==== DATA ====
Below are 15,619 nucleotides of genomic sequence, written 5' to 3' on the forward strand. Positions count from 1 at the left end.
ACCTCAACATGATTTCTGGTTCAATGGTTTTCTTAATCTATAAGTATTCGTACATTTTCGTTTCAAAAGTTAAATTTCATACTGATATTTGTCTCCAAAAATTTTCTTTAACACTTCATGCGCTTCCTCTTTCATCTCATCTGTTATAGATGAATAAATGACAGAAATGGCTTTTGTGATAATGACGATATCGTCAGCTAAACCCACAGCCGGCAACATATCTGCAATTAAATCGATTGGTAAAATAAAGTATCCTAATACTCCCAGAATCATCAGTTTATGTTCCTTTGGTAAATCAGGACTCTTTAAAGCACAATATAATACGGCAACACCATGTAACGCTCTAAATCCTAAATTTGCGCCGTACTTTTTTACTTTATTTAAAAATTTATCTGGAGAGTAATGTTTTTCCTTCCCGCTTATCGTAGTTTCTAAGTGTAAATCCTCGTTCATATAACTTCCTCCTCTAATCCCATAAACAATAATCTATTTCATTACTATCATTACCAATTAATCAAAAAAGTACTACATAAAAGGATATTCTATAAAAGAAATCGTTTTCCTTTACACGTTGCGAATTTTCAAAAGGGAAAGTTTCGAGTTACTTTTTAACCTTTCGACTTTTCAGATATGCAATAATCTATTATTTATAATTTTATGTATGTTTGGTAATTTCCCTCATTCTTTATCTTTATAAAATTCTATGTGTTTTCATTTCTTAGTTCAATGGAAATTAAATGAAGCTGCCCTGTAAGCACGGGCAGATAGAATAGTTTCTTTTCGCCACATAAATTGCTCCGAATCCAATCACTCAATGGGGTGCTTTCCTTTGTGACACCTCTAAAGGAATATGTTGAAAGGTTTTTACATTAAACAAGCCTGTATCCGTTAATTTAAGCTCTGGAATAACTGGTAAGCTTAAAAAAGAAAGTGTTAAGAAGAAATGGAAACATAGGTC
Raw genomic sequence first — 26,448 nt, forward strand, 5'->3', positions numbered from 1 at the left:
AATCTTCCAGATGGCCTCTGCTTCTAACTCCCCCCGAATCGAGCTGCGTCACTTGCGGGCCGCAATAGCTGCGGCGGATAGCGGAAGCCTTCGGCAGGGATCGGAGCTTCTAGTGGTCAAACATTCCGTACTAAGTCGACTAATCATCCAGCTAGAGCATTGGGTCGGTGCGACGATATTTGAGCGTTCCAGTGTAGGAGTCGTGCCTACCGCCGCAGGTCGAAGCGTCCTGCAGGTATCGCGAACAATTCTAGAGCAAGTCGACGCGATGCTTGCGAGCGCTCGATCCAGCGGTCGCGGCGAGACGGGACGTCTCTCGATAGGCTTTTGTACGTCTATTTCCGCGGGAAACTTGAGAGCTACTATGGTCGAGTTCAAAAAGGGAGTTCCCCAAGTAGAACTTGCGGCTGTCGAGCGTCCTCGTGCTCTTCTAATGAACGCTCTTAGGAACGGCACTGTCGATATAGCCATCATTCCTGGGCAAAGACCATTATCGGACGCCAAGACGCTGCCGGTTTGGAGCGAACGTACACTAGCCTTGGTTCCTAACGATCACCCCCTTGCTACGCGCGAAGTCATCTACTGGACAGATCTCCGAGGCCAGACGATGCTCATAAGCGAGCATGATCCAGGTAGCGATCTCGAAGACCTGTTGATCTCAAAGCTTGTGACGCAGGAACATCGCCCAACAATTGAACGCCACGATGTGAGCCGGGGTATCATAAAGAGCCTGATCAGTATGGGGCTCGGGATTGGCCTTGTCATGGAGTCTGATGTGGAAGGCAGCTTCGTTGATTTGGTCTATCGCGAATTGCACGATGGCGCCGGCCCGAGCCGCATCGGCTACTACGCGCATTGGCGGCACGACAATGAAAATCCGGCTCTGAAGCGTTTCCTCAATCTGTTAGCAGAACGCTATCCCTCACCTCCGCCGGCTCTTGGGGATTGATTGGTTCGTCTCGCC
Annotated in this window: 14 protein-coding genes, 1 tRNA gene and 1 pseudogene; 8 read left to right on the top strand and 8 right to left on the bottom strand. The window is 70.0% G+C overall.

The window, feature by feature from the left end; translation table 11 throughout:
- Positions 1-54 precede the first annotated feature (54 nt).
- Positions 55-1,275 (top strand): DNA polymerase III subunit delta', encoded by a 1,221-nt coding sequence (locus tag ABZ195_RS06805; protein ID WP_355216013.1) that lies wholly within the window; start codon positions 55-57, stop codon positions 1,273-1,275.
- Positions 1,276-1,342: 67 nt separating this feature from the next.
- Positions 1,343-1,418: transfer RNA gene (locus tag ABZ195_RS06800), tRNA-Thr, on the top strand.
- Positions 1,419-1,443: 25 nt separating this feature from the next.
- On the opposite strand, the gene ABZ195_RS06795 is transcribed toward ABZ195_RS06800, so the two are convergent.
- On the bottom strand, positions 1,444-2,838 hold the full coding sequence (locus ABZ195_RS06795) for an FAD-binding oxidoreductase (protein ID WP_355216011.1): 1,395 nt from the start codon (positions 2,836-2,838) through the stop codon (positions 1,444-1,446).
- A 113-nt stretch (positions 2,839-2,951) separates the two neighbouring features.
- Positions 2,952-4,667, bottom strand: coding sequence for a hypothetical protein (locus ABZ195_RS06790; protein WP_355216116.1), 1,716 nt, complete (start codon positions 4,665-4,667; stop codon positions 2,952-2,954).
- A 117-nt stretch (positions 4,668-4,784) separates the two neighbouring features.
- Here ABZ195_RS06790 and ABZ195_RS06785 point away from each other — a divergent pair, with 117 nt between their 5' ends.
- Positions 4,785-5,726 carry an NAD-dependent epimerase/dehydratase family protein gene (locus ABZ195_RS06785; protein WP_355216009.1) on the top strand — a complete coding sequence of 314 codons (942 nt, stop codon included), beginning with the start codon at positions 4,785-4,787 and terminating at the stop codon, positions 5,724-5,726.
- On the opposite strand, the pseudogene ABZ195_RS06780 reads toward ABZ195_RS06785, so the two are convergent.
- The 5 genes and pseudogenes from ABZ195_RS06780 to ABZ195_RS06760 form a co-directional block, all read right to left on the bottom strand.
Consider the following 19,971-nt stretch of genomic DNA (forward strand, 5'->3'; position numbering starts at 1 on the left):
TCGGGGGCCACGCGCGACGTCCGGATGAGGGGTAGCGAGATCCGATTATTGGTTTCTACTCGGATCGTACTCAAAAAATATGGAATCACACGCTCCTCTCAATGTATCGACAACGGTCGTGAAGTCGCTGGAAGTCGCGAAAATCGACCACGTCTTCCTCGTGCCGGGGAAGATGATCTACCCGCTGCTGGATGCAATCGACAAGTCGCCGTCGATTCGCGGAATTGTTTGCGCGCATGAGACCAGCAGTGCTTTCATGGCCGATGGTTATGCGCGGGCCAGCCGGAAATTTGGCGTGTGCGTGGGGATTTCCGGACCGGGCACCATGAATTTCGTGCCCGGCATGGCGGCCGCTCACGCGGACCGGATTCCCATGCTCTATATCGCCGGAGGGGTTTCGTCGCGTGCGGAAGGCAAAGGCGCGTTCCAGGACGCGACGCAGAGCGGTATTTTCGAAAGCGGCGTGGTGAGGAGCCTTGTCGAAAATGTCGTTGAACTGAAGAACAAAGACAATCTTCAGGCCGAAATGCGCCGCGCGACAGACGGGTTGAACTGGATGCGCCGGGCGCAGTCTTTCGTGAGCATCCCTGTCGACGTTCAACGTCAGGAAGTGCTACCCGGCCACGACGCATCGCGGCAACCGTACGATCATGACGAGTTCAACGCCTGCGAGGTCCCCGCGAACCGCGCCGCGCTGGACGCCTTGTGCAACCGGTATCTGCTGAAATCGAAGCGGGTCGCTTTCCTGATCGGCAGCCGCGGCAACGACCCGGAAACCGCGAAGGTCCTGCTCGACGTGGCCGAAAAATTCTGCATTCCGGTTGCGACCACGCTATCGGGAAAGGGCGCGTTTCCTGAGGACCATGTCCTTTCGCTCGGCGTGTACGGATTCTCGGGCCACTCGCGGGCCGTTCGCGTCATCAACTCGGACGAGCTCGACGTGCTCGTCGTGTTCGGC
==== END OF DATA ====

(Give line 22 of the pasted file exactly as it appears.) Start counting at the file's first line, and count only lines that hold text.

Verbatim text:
TCGGGGGCCACGCGCGACGTCCGGATGAGGGGTAGCGAGATCCGATTATTGGTTTCTACTCGGATCGTACTCAAAAAATATGGAATCACACGCTCCTCTCAATGTATCGACAACGGTCGTGAAGTCGCTGGAAGTCGCGAAAATCGACCACGTCTTCCTCGTGCCGGGGAAGATGATCTACCCGCTGCTGGATGCAATCGACAAGTCGCCGTCGATTCGCGGAATTGTTTGCGCGCATGAGACCAGCAGTGCTTTCATGGCCGATGGTTATGCGCGGGCCAGCCGGAAATTTGGCGTGTGCGTGGGGATTTCCGGACCGGGCACCATGAATTTCGTGCCCGGCATGGCGGCCGCTCACGCGGACCGGATTCCCATGCTCTATATCGCCGGAGGGGTTTCGTCGCGTGCGGAAGGCAAAGGCGCGTTCCAGGACGCGACGCAGAGCGGTATTTTCGAAAGCGGCGTGGTGAGGAGCCTTGTCGAAAATGTCGTTGAACTGAAGAACAAAGACAATCTTCAGGCCGAAATGCGCCGCGCGACAGACGGGTTGAACTGGATGCGCCGGGCGCAGTCTTTCGTGAGCATCCCTGTCGACGTTCAACGTCAGGAAGTGCTACCCGGCCACGACGCATCGCGGCAACCGTACGATCATGACGAGTTCAACGCCTGCGAGGTCCCCGCGAACCGCGCCGCGCTGGACGCCTTGTGCAACCGGTATCTGCTGAAATCGAAGCGGGTCGCTTTCCTGATCGGCAGCCGCGGCAACGACCCGGAAACCGCGAAGGTCCTGCTCGACGTGGCCGAAAAATTCTGCATTCCGGTTGCGACCACGCTATCGGGAAAGGGCGCGTTTCCTGAGGACCATGTCCTTTCGCTCGGCGTGTACGGATTCTCGGGCCACTCGCGGGCCGTTCGCGTCATCAACTCGGACGAGCTCGACGTGCTCGTCGTGTTCGGC